the Learning Community
An Interview with Concordia's Steven Bingler
By Randall Fielding
Bingler, AIA, is president of Concordia Inc., a research and planning
firm, and Concordia Architects, an architectural design firm, both based
in New Orleans. The firm has earned a reputation for innovation in the participatory
planning process of educational environments. Steven is a consultant to
the U.S. Department of Education for policy related to the design of
schools as the center of the community. Concordia's approach has received
coverage in the New York Times, The Wall street Journal, the Los Angles
Times and Newsweek.
tools do you use to facilitate the group process?
We break 100 people
[25 students, 25 parents, 25 educators and 25 community members] into 6 groups, each
group with a different task. Then we cross-fertilize those groups. It's
a huge discovery process, where the groups are discovering information
in their community. That information comes in 6 categories: physical,
cultural, social, economic, organizational and educational. The way we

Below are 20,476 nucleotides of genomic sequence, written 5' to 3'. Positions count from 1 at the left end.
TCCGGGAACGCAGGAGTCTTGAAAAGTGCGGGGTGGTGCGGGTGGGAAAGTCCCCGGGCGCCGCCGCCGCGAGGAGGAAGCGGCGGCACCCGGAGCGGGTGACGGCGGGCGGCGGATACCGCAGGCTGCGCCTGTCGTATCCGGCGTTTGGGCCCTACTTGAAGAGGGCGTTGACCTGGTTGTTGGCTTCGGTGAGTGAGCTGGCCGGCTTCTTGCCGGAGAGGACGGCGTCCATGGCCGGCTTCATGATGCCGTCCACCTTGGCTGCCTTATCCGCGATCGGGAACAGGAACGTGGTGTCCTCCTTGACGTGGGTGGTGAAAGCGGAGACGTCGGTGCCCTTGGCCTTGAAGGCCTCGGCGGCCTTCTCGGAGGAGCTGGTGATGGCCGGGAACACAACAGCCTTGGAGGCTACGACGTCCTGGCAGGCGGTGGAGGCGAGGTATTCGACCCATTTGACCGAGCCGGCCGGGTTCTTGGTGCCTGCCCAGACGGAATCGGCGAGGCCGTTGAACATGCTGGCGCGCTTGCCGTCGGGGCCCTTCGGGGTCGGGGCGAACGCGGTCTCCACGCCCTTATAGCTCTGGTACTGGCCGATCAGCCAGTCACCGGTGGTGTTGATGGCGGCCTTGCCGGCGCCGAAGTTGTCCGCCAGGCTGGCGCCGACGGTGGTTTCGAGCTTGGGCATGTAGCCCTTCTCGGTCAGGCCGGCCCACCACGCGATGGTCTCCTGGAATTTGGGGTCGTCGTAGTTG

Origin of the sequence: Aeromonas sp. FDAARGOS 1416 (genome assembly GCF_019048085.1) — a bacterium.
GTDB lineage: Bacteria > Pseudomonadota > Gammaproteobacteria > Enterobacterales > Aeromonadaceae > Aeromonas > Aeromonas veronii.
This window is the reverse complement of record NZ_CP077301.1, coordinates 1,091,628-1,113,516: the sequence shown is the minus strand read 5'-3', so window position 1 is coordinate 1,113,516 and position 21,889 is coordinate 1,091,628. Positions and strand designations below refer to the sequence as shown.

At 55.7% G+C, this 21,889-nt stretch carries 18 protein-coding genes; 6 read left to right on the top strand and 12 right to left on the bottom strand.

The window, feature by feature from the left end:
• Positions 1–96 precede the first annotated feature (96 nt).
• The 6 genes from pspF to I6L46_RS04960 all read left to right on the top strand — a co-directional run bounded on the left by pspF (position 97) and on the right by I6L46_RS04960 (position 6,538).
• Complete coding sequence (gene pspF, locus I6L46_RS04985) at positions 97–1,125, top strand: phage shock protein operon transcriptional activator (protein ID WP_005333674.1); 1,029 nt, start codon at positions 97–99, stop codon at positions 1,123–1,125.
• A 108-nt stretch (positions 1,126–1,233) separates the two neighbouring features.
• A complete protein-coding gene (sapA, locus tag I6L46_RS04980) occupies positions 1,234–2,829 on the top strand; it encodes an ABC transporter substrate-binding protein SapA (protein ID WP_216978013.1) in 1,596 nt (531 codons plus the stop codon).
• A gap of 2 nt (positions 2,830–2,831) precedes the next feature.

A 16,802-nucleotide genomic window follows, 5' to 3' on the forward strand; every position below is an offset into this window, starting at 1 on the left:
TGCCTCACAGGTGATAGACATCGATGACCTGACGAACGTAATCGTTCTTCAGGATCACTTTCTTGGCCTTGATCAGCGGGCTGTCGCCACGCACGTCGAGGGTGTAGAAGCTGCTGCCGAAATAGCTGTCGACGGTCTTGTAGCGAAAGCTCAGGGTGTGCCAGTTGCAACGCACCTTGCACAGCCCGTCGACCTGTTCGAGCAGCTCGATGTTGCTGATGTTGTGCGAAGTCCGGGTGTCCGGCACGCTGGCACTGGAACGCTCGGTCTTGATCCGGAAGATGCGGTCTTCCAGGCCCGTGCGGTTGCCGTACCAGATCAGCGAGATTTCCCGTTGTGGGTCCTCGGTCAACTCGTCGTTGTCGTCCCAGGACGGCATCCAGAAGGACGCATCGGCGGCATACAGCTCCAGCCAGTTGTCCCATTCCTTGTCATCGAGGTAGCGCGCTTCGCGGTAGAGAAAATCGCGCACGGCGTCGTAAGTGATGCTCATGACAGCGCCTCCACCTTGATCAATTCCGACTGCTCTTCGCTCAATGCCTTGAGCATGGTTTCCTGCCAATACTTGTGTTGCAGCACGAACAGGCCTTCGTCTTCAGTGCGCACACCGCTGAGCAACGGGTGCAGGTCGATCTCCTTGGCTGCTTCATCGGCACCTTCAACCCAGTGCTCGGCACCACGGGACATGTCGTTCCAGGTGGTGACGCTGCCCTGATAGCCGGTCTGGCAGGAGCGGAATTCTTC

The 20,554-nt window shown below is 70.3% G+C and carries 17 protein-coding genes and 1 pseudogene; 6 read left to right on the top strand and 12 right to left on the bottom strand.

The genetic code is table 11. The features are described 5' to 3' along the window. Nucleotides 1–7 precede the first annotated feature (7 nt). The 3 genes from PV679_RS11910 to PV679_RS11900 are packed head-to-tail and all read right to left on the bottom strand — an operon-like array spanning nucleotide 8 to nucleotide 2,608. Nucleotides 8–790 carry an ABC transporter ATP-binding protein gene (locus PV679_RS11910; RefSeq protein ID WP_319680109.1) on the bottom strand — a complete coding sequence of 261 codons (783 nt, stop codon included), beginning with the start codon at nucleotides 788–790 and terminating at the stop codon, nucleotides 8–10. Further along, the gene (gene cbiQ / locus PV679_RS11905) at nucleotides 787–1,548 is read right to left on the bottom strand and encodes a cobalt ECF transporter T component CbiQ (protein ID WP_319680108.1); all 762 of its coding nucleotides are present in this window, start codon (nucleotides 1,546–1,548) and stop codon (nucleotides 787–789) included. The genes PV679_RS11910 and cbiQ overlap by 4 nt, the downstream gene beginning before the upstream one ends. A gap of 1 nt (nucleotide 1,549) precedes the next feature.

facilitate the process is to discover the information in each one of
those categories, and then integrate all of that information together.
We have maps, field trips, what we
call treasure hunts. We have a treasure card that we give people.
It's an 81/2 x 11 card labeled "Treasure Card" across the top;
instructions are: "go out into the community and find a place that
turns you on, that you can learn from; answer the questions, and take
a camera with
you, take a picture and put it on the
View a Treasure Card
In Stockton, CA, kids went out and came up with the
fitness center. They came back and said, "how come grown-ups get fitness
centers and we get jumping jacks? How come grown-ups get nutritionists
and trainers, and we get phys. ed. teachers?" They invited the fitness
center operator to
come to the meetings. The fitness center operator
"I'd love to build a fitness
center in this neighborhood, but I can't afford the land."
The school district said, "what if
we gave you the land?" And he said:
"You give me the land and I'll
build the building."
The school district is going to get a
free building, and more important, the kids are going to get what they
In Western Placer, they went out on the
treasure hunt, found a stream, and said:
"We could learn a lot from the
stream," and "we would love it if somebody
would give us more access to that stream. How about if we made a bicycle
path that runs along the stream, and thatís how we get to the school?
Because grown-ups have cars and we have bicycles."
They came up with the idea of a bicycle
path along the stream, with little plaques at various stopping points
that describe what's going on in the ecosystem. They imagined their
school to be like a National Park that was integrated by the stream.